On the Ground with the Lower East Side Preservation Initiative

Posted on: June 12th, 2015 at 5:14 am by
L.E.S.P.I. Tabling Event

L.E.S.P.I. Tabling Event

I think we can all agree that it is horrible seeing all of these amazing pieces of New York history demolished or pushed out by rent hikes. The neighborhood isn’t benefitting by it, and certainly many long-term residents who have been living here for years aren’t happy. It’s been said a lot in the past year, but I’ll say it again – the New York we all once came here for is disappearing at such a rapid rate that I just can’t keep up. In fact, the National Trust for Historic Preservation had listed the Lower East Side in its 2008 list of America’s 11 Most Endangered Places.

Seems like this still holds true, don’t ya think?

However, there may be a light at the end of the tunnel. There are many local groups that are trying extremely hard to preserve what they can. I have had the privilege of meeting with one of these groups – the Lower East Side Preservation Initiative (L.E.S.P.I.), an organization with a great mission and that has made some incredible progress in protecting our city’s beautiful assets.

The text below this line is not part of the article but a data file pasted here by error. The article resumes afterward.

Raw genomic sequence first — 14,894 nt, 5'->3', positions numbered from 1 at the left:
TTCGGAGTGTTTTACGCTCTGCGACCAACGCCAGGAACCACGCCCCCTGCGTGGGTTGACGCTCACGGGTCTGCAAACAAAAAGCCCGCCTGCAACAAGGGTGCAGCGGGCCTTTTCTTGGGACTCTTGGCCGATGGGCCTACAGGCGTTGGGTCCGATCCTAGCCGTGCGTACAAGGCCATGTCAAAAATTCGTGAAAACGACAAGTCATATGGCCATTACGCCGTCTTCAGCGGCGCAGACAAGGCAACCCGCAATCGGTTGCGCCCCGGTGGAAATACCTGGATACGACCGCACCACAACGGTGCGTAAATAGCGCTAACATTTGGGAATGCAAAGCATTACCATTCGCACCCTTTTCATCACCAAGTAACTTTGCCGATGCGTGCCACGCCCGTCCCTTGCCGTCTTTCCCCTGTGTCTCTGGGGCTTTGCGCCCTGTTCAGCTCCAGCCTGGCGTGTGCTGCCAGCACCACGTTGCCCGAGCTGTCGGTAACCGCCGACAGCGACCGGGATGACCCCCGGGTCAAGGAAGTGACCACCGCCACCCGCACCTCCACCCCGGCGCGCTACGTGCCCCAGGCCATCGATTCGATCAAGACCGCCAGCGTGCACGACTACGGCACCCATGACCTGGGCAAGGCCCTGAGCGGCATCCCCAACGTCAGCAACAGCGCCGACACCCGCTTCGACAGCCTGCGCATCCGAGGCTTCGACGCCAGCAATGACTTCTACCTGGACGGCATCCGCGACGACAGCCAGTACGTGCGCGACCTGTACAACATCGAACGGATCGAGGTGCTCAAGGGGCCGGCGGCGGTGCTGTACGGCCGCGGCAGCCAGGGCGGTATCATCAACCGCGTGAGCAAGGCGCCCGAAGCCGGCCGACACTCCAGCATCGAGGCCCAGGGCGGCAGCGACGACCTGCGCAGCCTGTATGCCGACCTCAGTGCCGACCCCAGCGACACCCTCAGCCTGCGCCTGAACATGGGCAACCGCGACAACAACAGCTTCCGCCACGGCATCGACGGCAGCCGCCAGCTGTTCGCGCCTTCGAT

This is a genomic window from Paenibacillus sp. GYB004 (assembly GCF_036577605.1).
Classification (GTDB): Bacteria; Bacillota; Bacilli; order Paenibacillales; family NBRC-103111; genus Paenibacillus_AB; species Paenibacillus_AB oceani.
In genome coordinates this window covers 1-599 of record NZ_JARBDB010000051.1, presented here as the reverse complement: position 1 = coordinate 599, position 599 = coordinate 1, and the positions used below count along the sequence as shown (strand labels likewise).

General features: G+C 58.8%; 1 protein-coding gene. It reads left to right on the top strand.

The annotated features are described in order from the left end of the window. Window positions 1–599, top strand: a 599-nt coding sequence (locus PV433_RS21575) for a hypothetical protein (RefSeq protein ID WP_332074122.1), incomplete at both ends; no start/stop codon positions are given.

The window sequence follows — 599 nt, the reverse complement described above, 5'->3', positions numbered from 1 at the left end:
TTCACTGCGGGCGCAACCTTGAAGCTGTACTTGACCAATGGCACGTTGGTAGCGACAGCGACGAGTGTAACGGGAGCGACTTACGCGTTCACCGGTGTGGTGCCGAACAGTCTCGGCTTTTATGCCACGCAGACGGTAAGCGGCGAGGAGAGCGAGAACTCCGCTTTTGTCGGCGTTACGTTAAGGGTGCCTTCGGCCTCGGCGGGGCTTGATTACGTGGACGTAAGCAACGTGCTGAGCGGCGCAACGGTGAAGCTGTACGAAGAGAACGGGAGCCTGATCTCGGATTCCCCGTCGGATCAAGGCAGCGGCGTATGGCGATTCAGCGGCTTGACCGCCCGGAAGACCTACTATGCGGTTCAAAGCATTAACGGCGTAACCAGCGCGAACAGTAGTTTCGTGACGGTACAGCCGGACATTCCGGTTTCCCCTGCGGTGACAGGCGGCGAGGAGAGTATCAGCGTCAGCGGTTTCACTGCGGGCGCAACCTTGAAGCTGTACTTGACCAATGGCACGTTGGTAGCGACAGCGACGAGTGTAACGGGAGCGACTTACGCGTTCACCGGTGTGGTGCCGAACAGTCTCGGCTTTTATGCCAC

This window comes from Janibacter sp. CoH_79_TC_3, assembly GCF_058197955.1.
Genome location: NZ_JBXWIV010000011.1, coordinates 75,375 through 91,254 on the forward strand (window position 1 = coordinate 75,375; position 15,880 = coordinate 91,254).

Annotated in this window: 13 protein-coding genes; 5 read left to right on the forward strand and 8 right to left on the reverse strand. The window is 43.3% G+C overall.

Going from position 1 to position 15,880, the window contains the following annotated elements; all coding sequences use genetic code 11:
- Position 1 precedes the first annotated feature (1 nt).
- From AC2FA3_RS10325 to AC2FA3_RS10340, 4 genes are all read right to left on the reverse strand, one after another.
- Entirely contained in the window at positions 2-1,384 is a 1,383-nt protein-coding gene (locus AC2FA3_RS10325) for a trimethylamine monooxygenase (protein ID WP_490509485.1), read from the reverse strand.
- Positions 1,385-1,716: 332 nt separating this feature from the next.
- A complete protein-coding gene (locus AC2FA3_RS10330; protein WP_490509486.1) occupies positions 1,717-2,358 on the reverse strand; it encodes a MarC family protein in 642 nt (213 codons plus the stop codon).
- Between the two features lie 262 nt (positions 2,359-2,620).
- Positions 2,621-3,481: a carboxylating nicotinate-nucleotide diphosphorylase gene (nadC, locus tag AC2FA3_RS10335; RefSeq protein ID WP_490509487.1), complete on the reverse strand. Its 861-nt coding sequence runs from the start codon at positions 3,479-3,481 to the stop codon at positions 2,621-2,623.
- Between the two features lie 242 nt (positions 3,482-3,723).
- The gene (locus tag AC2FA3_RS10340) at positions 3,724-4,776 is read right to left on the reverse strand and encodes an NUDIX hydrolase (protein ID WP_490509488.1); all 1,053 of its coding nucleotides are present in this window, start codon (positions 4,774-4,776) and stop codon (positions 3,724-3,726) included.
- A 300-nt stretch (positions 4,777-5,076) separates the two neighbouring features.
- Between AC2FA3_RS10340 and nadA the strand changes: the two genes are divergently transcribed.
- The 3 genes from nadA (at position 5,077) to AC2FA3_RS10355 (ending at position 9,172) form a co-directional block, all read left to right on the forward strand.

L.E.S.P.I. is a not-for-profit volunteer organization founded in 2007 and is made up a group of extremely dynamic individuals, consisting of residents and preservationists who are passionate about New York. They have been instrumental in creating two New York City historic districts through the Landmarks Preservation Commission (LPC), which has protected many buildings in the Lower East Side from being destroyed. Why does this need to happen? L.E.S.P.I.’s website describes this perfectly:

“It needs to happen because the Lower East Side’s historic streetscapes and buildings serve as markers that tell us of an architectural and cultural history that has been central in the development of the city as well as the country, a history that includes generations of immigrants, artists, writers, political activists, and others who helped define who we were and are as a people. Every day now more of the area’s historic tenement, institutional, and community buildings are being destroyed in waves of development that seem out of control. This destruction destroys an important tie we have to those who came before us.”